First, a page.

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Senior female cat trilling and howling all night

post #1 of 16
Thread Starter 
we took in an elderly female tabby cat named Mabel, she was found on the street but appears to have been somebody's housecat at some point. She started off with a host of issues. She had ringworm, a huge ear polyp, and was very skinny (she is small anyway but only weighed 4 pounds when we got her!) We got the ear polyp removed and have been slowly fattening her up. She has had a full blood chemistry and amazingly her stats are all mostly normal.

As she has recovered, she has started yowling a lot, mostly at night. She is already rather vocal, meowing at me when she wants food (which is always) and full of lots of weird grunts and loud purrs. This new vocalization is a combination trill and meow sound, which makes me think she is in heat. She hasn't been spayed, her original rescuer and a vet she talked to said it wasn't worth the risk to spay her. Of course, she is now much healthier.

Mabel is at least 15 years by my estimation, is it possible she is really in heat? i've always spayed cats, so I have little heat experience. do cats go through menopause or are they fertile forever? is spaying dangerous to an elderly cat, especially one who's been through so much? She came through the ear polyp surgery fine. Below is a photo of Mabel, she's a curmeddgeon!

post #2 of 16
How wonderful that you are giving this precious senior lady the love and safety of your home.
My little 3 year old trills often.
That sound make me do what ever she wants.

I hope that other members might have some usefeedback for you...
I just came to acknowledge what you are doing for Mabel.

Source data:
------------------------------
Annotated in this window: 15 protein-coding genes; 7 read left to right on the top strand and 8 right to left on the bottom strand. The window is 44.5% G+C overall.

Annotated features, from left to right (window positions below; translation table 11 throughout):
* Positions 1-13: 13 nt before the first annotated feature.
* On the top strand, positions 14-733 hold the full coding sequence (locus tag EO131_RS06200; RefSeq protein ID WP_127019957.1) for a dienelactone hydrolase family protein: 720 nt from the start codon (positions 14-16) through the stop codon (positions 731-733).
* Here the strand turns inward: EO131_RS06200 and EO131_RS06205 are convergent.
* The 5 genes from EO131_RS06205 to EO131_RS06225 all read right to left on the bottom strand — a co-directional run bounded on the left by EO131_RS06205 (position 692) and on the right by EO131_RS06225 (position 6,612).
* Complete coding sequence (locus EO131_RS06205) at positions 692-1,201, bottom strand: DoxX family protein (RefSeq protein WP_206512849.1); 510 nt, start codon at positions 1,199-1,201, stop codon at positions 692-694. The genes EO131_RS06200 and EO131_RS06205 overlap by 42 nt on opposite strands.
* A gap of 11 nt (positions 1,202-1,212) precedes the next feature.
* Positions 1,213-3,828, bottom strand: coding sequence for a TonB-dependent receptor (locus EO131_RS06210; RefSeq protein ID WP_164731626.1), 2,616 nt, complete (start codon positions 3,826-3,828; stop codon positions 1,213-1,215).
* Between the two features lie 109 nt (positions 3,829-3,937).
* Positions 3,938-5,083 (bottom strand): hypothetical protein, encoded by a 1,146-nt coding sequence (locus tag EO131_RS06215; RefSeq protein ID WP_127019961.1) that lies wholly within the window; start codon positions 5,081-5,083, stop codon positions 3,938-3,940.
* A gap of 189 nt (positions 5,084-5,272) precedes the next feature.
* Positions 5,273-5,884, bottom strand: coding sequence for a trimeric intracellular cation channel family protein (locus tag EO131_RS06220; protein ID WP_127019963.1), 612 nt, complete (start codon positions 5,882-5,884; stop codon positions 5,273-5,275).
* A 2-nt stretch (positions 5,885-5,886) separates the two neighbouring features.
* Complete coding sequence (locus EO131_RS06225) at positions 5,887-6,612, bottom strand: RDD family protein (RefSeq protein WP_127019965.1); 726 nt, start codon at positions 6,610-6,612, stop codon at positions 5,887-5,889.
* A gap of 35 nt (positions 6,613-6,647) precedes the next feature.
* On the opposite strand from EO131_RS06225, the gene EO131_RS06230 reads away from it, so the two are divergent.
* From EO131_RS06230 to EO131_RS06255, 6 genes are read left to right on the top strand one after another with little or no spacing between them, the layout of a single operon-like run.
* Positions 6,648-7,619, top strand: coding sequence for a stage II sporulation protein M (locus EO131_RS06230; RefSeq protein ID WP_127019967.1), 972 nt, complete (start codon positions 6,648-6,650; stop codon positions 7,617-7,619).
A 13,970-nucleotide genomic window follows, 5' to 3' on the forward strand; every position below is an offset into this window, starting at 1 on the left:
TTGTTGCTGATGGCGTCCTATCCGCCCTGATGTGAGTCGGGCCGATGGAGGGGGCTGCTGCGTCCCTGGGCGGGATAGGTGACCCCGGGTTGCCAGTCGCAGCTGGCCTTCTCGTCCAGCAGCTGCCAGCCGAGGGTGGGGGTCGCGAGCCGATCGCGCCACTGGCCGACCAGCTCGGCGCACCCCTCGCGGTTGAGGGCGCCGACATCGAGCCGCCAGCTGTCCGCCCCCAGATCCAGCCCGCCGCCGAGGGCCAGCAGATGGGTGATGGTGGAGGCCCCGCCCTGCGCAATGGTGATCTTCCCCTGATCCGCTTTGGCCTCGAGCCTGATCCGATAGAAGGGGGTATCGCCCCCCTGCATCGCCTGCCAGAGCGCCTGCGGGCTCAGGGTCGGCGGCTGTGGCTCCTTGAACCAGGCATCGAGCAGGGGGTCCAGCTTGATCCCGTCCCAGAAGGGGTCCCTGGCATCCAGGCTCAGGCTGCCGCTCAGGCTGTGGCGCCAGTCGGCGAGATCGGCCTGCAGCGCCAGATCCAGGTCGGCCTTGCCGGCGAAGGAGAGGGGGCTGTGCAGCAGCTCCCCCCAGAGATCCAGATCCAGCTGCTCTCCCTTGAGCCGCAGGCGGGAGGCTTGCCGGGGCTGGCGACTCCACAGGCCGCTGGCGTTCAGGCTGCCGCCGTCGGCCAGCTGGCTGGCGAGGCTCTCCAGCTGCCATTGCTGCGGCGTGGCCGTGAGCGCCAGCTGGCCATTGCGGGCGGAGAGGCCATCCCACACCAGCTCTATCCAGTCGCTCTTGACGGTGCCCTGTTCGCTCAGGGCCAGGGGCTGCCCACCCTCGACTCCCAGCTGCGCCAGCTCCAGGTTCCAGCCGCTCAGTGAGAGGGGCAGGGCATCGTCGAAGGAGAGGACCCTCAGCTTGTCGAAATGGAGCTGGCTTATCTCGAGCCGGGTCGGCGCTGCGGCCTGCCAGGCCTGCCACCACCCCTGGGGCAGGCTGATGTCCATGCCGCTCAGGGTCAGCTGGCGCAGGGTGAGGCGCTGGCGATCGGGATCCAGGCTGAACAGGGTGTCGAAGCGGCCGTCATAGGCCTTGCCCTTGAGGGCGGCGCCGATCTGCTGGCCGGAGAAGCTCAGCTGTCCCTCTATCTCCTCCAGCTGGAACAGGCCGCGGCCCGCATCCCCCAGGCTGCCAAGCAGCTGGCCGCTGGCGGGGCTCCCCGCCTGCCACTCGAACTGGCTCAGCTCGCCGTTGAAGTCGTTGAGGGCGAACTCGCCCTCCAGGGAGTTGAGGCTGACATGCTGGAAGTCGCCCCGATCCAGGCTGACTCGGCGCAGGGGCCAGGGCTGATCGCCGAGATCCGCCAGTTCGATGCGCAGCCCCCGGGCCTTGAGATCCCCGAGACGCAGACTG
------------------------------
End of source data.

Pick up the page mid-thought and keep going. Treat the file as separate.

post #3 of 16
Awww, Mabel is beautiful...

At her age it is more likely that she could be going deaf, which could make a cat more vocal OR she could also be going senile.
post #4 of 16
Thread Starter 
i hope it's senility if nothing else! she is an odd duck anyway. My fear is that there's something really wrong with her. The 'increased vocalization' thing is on the list of criteria for hyperthyroidism but she had the T4 test and it was normal.

i guess if she was actually in heat she'd be nicer to me, which is definitely not happening yet if anybody else has encountered similar senior cat behavior I'd love to hear about it.
post #5 of 16
Quote:
Originally Posted by Kailie View Post
Awww, Mabel is beautiful...

At her age it is more likely that she could be going deaf, which could make a cat more vocal OR she could also be going senile.
I tend to think she is going senile unfortunately. But it is a painless process in most cases. My best suggestion is you keep her in a small room/area. That way she will feel safe and secure. Hence that way she may quite her down some. But no promises on the smaller area making her quieter. Also since senility in cats like people tends to get worse with time, you might even need to eventually keep her in a bathroom at some point to keep her vocalization to a minimum.

I think it is great you adopted a cat like her. YOU ARE A VERY KIND PERSON .
post #6 of 16
Sami is 17 and while she is in overall good health, she too, is going senile. She used to yowl and howl late at night and she would if the TV was off. She stopped doing this once Parker and Buddy came into the picture. She now gets on the counters/deep freezer, which she never did.
She often walks around as though she is lost...and will do so until she finds one of us or one of the other cats.

But yeah, good on you for giving this old girl a loving home to spend her last days.
post #7 of 16
Another possibility is high blood pressure, which can be very difficult to take accurately while they are awake.